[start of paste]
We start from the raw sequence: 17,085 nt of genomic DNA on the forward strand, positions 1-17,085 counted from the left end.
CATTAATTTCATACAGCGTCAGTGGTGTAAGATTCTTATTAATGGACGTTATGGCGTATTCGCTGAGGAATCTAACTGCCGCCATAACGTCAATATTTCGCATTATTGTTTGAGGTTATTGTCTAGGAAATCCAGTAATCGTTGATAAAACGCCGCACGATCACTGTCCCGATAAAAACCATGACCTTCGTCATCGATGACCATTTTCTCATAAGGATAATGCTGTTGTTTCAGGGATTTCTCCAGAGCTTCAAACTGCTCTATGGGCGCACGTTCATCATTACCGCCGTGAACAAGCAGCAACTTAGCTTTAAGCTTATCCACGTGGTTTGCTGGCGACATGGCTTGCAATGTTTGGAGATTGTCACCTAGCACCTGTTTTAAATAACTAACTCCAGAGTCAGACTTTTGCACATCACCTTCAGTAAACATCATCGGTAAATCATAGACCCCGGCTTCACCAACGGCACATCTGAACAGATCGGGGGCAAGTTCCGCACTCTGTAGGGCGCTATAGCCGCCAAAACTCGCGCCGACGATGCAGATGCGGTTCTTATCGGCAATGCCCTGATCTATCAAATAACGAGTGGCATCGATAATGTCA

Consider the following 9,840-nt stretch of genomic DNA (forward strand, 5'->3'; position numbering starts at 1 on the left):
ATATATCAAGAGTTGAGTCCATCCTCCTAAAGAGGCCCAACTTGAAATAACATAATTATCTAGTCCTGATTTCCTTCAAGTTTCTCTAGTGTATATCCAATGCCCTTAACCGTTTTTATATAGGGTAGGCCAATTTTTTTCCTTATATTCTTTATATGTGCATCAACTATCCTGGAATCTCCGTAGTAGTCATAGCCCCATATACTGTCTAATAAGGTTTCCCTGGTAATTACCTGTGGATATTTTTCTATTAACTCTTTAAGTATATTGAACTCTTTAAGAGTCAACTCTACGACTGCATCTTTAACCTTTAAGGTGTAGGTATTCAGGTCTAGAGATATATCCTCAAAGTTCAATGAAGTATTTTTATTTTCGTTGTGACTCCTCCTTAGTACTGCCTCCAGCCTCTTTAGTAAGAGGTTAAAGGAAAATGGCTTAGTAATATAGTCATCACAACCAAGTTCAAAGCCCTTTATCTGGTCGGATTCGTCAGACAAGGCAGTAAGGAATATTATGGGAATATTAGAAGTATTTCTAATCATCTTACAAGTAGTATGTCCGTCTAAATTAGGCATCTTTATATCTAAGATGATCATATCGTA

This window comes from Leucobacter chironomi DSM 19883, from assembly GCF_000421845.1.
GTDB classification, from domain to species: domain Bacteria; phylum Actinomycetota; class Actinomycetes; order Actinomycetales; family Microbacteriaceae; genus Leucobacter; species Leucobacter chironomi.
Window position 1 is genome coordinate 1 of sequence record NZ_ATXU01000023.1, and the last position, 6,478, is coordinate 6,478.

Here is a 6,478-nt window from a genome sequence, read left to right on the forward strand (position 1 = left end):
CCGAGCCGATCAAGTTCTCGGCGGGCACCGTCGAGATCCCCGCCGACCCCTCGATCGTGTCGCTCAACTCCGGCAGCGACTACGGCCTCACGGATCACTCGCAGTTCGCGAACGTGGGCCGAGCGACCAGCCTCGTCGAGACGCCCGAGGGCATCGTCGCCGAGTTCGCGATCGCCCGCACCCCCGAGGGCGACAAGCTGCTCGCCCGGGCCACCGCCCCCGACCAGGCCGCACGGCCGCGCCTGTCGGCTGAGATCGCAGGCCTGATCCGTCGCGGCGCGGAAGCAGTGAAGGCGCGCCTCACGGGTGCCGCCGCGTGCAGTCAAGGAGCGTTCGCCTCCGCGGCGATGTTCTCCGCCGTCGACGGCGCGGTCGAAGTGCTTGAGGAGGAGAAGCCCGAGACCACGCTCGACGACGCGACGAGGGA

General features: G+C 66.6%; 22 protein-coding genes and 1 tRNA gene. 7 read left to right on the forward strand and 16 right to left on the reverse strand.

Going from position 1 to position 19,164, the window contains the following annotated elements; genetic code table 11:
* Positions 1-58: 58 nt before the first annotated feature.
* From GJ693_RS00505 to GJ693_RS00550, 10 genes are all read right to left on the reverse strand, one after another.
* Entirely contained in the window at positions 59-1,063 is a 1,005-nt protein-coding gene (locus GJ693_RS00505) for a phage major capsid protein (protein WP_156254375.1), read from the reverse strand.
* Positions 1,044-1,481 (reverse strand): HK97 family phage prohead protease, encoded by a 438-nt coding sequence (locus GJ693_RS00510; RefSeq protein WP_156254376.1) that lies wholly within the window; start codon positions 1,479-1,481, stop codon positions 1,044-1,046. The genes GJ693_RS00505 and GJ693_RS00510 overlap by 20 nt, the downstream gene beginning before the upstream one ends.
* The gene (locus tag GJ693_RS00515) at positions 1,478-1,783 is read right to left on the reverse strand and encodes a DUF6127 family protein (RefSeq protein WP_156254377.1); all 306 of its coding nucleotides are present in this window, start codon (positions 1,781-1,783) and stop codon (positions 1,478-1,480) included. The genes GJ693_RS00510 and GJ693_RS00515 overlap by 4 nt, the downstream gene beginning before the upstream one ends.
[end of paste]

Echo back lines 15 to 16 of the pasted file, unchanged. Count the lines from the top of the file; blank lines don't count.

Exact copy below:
* Positions 1,044-1,481 (reverse strand): HK97 family phage prohead protease, encoded by a 438-nt coding sequence (locus GJ693_RS00510; RefSeq protein WP_156254376.1) that lies wholly within the window; start codon positions 1,479-1,481, stop codon positions 1,044-1,046. The genes GJ693_RS00505 and GJ693_RS00510 overlap by 20 nt, the downstream gene beginning before the upstream one ends.
* The gene (locus tag GJ693_RS00515) at positions 1,478-1,783 is read right to left on the reverse strand and encodes a DUF6127 family protein (RefSeq protein WP_156254377.1); all 306 of its coding nucleotides are present in this window, start codon (positions 1,781-1,783) and stop codon (positions 1,478-1,480) included. The genes GJ693_RS00510 and GJ693_RS00515 overlap by 4 nt, the downstream gene beginning before the upstream one ends.